Investment consultants are critical stakeholders in the investment chain, advising institutional asset owners on a range of issues, including the selection, appointment and monitoring of external managers.
They can play a key role in supporting asset owners to develop responsible investment practices, and to assess their investment managers’ ESG incorporation and stewardship approaches.
In fixed income, these approaches are still developing, and there are significant knowledge gaps and misconceptions in the industry that need to be overcome, according to investment consultants and asset owners we surveyed in 2020, alongside the advisory committee for the ESG in Credit Risk and Ratings Initiative. This article presents our findings.
Investment consultant take-aways
Although many investment consultants have dedicated ESG resources and are developing ESG questionnaires for investment managers, they are often generic or biased towards equities, where responsible investment practices are more advanced.
As such, investment consultants must adjust their due diligence processes to better meet clients’ fixed income needs, including:
- improving their communication with the investment managers they assess
- strengthening their initial and follow-up ESG assessments
- expanding their ESG fixed income coverage across instruments, strategies and geographies
Asset owner take-aways
Asset owners need to provide investment consultants with more guidance on their fixed income ESG policies and investment objectives, to help improve the services they receive.
Investment consultants and asset owners alike recognise that they need to better understand how material ESG factors are for bond risk assessment, especially credit risk.
They also need to take a more nuanced approach to assessing bondholder engagement, which although different from shareholder engagement, can help fixed income investors make more informed decisions and fulfil their duties as responsible stewards of capital.
How do asset owners use investment consultants?
Just over 50% of asset owners report using investment consultants to advise on their external fixed income manager selection, appointment and monitoring.
Figure 1. Does your organisation use consultants to advise and/or support your fixed income external manager selection and appraisal?
Drilling down on their ESG requirements, asset owners largely want help assessing the ESG integration, engagement or exclusion capabilities of managers, with less focus on assessing managers that offer impact or best-in-class strategies, ESG tilting or climate analytical services.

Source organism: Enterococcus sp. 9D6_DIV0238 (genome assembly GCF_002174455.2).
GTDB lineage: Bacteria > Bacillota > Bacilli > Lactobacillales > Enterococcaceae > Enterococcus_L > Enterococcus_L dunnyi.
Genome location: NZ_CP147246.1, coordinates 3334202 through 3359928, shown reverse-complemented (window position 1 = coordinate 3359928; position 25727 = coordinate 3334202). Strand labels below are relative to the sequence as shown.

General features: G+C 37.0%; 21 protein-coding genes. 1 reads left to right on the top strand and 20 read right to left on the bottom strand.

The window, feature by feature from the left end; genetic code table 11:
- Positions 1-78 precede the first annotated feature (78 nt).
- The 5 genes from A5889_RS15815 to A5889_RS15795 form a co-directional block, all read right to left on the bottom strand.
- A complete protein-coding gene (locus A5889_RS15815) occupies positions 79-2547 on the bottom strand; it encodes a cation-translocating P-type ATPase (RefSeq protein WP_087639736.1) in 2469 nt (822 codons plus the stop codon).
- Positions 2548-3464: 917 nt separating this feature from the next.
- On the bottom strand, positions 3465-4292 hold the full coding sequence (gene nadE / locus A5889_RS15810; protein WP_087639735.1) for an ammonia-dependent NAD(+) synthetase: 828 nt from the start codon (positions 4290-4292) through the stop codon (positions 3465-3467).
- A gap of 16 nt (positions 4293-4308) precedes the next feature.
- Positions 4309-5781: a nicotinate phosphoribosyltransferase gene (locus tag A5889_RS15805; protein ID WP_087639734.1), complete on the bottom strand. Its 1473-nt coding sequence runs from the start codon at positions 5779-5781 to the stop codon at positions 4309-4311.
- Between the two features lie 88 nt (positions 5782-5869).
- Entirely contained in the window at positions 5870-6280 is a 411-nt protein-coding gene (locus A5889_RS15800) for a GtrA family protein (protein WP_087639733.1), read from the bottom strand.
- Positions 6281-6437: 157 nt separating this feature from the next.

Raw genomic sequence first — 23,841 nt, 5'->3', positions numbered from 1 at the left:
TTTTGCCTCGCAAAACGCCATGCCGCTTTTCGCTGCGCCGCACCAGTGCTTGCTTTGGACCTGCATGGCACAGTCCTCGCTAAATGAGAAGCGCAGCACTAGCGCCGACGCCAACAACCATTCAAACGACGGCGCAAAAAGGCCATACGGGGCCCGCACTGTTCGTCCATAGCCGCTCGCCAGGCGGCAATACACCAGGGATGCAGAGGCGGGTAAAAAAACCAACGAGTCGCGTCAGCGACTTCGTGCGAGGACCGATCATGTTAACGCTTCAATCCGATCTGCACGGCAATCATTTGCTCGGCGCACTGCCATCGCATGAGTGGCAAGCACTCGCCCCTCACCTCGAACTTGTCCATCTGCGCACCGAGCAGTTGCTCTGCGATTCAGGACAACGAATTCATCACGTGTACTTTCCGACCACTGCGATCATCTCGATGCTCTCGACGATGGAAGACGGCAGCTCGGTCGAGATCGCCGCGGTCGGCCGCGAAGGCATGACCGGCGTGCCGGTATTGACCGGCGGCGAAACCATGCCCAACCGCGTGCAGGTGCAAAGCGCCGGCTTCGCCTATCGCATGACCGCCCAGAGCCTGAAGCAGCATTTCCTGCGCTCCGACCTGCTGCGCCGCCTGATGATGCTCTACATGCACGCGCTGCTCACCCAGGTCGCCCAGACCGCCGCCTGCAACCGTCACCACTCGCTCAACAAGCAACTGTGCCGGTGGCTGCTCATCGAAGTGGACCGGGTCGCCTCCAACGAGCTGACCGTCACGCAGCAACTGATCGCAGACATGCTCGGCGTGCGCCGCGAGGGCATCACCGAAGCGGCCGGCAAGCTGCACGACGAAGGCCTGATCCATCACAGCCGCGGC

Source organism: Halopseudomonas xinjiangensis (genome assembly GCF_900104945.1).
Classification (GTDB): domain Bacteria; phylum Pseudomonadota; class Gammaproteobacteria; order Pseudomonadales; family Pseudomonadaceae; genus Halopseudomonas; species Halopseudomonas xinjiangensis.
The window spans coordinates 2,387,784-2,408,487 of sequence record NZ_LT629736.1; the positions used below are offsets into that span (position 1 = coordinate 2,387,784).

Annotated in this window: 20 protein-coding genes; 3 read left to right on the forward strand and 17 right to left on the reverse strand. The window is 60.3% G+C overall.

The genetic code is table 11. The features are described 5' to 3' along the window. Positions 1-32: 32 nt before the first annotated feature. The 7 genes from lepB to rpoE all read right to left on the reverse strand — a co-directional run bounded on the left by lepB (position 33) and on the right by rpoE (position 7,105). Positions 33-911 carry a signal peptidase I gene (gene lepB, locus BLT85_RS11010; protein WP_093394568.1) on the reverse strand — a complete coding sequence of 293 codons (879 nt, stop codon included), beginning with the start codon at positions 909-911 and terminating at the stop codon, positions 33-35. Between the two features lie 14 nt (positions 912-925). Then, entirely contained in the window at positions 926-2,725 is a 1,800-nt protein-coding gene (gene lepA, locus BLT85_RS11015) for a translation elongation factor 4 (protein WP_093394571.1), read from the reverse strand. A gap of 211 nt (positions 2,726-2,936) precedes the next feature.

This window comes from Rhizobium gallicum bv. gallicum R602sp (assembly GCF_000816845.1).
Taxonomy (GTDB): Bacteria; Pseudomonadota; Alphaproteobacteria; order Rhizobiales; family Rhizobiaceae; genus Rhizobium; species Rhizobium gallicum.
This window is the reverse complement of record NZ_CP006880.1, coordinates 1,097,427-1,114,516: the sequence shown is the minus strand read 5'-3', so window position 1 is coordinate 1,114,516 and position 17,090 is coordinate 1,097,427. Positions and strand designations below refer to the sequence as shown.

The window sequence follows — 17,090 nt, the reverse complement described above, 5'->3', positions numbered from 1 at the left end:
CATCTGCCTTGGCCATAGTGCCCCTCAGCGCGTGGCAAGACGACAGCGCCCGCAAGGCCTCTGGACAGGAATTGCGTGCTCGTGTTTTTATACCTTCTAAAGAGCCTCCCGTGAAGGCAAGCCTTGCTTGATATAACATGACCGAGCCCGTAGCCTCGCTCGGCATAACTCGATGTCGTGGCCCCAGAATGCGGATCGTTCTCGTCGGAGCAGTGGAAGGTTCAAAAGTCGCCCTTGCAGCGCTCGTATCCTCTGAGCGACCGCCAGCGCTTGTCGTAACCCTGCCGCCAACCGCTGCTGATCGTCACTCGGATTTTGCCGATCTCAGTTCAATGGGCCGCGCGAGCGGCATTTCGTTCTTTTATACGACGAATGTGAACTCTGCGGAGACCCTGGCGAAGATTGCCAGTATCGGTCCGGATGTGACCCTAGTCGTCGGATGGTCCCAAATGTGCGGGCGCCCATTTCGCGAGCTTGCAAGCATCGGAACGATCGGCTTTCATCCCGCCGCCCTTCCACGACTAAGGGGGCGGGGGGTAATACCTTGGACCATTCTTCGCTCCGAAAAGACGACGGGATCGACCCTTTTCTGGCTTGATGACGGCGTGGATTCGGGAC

Some asset owners report wanting assistance on specific fixed income sub-asset classes, including investment grade and corporate debt (39% and 29% respectively), developed market bonds (26%) and sovereign/sub-sovereign debt (19%).
Client demand for ESG incorporation
Interest in ESG incorporation for fixed income has increased over the last 12 months, according to investment consultants, as clients expand their responsible investment policies and increasingly recognise that ESG integration and engagement can enhance investment performance.
Just over 40% of investment consultants say that asset owner interest in the ESG incorporation practices of fixed income managers is high, while 14% say it is very high.
Figure 2. What is the level of interest from clients in the ESG incorporation practices of fixed income managers?
More than 85% of consultants report providing some sort of ESG-related service to clients, with the majority focused on assessing the ESG integration, engagement and screening capabilities of managers. A similar proportion (83%) report that clients are seeking educational services and support.
These results suggest that many asset owners are still developing their ESG incorporation approaches for fixed income, and have less interest in thematic investing or best-in-class products.
Factors dampening demand
Despite the increasing interest from clients – which is expected to continue – investment consultants identified several barriers that can dampen ESG demand in the fixed income space, including:
- a lack of awareness and understanding regarding the materiality of ESG factors to fixed income;
- poor reporting by managers on the impact of ESG considerations within funds and strategies.
Better disclosure from investment managers is likely to help overcome these challenges.
Assessing fixed income managers’ ESG capabilities and practices
Almost all consultants (93%) report that they explicitly take into account how investment managers address ESG factors in their fixed income practices and funds, largely by combining a formal survey with in-person discussions.